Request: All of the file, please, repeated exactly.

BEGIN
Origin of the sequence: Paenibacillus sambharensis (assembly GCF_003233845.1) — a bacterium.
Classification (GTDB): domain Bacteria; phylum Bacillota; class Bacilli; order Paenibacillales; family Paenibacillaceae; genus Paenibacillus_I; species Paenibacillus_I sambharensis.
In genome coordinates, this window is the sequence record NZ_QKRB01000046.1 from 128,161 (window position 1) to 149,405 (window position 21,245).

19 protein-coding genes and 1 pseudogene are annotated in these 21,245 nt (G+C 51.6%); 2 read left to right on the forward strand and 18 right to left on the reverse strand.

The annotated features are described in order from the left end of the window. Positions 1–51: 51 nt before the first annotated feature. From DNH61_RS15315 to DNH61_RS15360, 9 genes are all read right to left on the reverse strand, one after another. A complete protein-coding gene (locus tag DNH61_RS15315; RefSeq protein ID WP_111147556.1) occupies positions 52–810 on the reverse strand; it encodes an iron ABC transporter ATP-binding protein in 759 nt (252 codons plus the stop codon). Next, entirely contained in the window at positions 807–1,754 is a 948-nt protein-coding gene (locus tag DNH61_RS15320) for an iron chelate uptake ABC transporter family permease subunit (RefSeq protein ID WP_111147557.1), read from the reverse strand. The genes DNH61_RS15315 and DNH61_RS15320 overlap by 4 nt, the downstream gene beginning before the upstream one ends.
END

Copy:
Origin of the sequence: Paenibacillus sambharensis (assembly GCF_003233845.1) — a bacterium.
Classification (GTDB): domain Bacteria; phylum Bacillota; class Bacilli; order Paenibacillales; family Paenibacillaceae; genus Paenibacillus_I; species Paenibacillus_I sambharensis.
In genome coordinates, this window is the sequence record NZ_QKRB01000046.1 from 128,161 (window position 1) to 149,405 (window position 21,245).

19 protein-coding genes and 1 pseudogene are annotated in these 21,245 nt (G+C 51.6%); 2 read left to right on the forward strand and 18 right to left on the reverse strand.

The annotated features are described in order from the left end of the window. Positions 1–51: 51 nt before the first annotated feature. From DNH61_RS15315 to DNH61_RS15360, 9 genes are all read right to left on the reverse strand, one after another. A complete protein-coding gene (locus tag DNH61_RS15315; RefSeq protein ID WP_111147556.1) occupies positions 52–810 on the reverse strand; it encodes an iron ABC transporter ATP-binding protein in 759 nt (252 codons plus the stop codon). Next, entirely contained in the window at positions 807–1,754 is a 948-nt protein-coding gene (locus tag DNH61_RS15320) for an iron chelate uptake ABC transporter family permease subunit (RefSeq protein ID WP_111147557.1), read from the reverse strand. The genes DNH61_RS15315 and DNH61_RS15320 overlap by 4 nt, the downstream gene beginning before the upstream one ends.